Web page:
It's remarkable to watch those Peggy and Don scenes a second or third time and realize how much of the dialogue consists of two people putting aside their insecurities and falling into comfortable rhythms that don't feel like retreads of past interactions because the characters are on nearly equal footing now. Peggy's workplace authority over Don is tempered only by the knowledge that he helped her get started as a copywriter and is, for all his faults, her greatest, truest mentor. Their characterizations of each other's personality traits and working habits remind me of season four's classic "The Suitcase," not just for how they evoke the banter of couples bonded by either marriage or blood (Peggy telling Don to just go ahead and tell her the "save the day" pitch he's presumably been sitting on; Don admitting his strategy at times like this is to abuse the people he needs most, then take a nap), but for how they subtly play on our own awareness that we've been watching Don and Peggy age and change since 2007 (or 1959, if you want to go by the show's timeline). Peggy says the more retrograde vision of the pitch feels very 1955. Don liked 1955 a great deal. Peggy prefers 1965. Don's not so fond of that one, because he was ten years older then, or maybe because it's the year he married Megan. (If this scene had segued into Sinatra's other late-career smash, "It Was a Very Good Year," nobody would've been surprised, but of course they could never do that because The Sopranos did it first.)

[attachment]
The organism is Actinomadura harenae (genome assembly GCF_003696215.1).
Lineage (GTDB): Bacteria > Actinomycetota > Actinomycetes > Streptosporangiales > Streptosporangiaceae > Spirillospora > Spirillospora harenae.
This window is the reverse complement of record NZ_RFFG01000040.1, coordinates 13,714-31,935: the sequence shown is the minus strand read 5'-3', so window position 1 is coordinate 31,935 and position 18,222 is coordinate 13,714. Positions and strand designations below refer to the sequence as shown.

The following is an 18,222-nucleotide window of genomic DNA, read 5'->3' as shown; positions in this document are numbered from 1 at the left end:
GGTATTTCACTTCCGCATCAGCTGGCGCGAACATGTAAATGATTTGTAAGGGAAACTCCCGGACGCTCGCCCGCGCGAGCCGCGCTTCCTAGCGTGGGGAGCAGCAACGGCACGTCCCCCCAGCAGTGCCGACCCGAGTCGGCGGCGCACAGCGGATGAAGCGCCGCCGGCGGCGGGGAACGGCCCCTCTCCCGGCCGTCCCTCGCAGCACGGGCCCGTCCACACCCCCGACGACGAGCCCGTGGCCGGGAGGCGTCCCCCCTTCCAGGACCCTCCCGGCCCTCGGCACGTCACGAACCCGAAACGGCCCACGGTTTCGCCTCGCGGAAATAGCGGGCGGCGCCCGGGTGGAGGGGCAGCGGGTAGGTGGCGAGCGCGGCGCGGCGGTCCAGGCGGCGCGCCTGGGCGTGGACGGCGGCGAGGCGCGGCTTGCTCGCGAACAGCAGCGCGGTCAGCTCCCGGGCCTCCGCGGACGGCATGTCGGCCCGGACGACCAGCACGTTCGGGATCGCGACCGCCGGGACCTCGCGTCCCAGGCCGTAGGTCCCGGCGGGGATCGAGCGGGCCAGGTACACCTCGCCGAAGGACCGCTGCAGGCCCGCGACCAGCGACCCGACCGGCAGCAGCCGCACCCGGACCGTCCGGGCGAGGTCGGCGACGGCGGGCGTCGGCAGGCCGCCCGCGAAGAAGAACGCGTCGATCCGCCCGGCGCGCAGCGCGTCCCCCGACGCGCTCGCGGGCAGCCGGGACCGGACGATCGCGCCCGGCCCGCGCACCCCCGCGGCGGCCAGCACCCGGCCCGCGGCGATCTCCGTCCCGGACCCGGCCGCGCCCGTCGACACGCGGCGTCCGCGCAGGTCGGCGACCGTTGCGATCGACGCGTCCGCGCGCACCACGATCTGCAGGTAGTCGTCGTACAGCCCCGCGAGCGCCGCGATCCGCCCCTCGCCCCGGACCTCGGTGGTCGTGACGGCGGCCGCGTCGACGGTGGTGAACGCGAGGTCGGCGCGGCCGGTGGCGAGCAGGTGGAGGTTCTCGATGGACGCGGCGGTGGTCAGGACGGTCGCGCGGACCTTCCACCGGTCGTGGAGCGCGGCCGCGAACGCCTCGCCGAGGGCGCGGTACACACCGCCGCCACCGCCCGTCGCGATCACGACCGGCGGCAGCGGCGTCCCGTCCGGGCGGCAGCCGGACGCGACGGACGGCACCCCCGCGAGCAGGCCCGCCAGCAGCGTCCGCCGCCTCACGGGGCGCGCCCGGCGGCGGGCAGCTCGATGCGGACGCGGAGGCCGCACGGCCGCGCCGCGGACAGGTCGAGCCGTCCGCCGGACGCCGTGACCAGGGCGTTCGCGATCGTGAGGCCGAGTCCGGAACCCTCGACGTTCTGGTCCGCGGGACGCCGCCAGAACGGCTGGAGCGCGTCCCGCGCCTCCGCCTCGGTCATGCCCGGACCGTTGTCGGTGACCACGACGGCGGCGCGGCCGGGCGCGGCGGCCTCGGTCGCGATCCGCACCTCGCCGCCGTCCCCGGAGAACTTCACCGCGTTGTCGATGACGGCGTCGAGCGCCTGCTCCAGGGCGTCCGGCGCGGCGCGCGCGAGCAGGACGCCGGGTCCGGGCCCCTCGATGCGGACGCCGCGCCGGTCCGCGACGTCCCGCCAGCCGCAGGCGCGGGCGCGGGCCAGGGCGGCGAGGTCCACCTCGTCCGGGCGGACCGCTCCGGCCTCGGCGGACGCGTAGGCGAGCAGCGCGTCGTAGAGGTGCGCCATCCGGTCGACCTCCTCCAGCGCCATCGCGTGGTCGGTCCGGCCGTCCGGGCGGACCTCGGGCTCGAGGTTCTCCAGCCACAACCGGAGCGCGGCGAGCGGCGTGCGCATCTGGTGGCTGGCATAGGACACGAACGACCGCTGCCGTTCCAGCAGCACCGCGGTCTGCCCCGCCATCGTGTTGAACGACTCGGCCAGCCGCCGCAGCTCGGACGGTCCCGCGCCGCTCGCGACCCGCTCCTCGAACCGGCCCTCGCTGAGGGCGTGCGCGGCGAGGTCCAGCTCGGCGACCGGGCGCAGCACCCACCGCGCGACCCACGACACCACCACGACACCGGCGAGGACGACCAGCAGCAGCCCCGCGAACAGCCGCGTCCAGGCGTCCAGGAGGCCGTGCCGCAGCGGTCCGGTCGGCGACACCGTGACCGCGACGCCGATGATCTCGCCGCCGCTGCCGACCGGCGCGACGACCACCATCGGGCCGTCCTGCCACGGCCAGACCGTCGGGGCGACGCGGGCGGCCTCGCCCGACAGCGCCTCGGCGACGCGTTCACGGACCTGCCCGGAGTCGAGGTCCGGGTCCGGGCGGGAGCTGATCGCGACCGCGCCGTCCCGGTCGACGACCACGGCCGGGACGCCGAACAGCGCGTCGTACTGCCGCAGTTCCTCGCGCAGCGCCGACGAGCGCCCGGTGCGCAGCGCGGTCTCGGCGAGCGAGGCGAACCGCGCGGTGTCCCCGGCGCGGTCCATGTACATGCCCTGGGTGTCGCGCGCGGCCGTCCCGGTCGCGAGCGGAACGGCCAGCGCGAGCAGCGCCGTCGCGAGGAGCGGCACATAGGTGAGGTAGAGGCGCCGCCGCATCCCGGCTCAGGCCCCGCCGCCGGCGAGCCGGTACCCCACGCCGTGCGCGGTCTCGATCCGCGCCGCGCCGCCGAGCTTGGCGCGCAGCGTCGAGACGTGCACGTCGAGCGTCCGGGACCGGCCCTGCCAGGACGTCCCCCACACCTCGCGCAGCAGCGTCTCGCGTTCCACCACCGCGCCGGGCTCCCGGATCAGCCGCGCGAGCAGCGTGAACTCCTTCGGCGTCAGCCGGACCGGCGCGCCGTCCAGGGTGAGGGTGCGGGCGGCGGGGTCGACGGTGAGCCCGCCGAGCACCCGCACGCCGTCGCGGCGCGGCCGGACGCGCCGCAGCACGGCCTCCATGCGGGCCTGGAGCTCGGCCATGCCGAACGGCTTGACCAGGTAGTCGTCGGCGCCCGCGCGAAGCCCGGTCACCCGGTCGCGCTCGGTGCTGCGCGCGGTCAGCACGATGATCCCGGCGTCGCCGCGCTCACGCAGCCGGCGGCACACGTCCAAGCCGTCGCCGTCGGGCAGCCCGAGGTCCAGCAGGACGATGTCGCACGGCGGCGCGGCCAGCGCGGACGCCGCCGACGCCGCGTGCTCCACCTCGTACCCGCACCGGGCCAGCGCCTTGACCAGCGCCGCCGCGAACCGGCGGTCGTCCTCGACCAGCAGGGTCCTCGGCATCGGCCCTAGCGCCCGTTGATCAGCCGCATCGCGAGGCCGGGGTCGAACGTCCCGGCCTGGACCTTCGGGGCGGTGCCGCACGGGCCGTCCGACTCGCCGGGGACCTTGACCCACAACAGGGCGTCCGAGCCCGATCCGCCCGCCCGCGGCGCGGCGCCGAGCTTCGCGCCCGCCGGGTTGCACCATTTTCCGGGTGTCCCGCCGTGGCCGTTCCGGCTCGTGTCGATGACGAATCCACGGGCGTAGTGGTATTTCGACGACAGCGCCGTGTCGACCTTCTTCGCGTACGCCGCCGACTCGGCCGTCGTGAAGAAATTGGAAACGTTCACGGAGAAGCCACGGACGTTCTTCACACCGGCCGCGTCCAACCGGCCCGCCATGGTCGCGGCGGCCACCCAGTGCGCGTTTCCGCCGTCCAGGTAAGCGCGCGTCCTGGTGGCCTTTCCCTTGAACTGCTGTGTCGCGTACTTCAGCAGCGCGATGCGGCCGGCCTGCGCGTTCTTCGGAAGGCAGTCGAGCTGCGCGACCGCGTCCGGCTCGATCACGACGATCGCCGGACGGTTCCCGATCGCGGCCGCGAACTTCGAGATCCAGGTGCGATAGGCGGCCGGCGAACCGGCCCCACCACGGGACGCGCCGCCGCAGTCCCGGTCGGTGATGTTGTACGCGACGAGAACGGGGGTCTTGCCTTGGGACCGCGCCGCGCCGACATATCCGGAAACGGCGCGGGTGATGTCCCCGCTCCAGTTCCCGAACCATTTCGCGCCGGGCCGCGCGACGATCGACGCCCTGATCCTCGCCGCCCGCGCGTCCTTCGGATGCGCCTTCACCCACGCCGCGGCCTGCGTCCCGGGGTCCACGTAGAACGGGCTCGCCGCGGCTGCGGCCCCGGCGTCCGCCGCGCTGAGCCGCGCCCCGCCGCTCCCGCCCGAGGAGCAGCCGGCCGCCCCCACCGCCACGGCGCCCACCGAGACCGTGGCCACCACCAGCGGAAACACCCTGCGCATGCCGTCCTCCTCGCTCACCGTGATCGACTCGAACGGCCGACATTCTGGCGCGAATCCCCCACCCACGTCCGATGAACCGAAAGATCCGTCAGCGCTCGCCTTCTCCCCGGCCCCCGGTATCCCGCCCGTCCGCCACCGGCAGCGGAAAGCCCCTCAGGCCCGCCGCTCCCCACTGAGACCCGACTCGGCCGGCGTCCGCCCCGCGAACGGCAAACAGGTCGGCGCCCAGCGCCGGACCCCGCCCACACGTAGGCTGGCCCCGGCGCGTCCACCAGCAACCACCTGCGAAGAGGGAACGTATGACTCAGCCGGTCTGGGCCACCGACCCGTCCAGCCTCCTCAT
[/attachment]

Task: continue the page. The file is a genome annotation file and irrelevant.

More striking still is Don's evident self-knowledge as he talks to Peggy. He's better at absorbing unfairness and pettiness instead of lashing out or acting out. He's better at asking himself "Is this the hill you want to die on?" and answering "No" ninety-nine times out of a hundred and getting on with his day. He's traveled each and every byway, and one of the biggest, most wonderful surprises in this final season of Mad Men is the realization that he has grown, he has changed. He seems calmer, wiser. There's hope.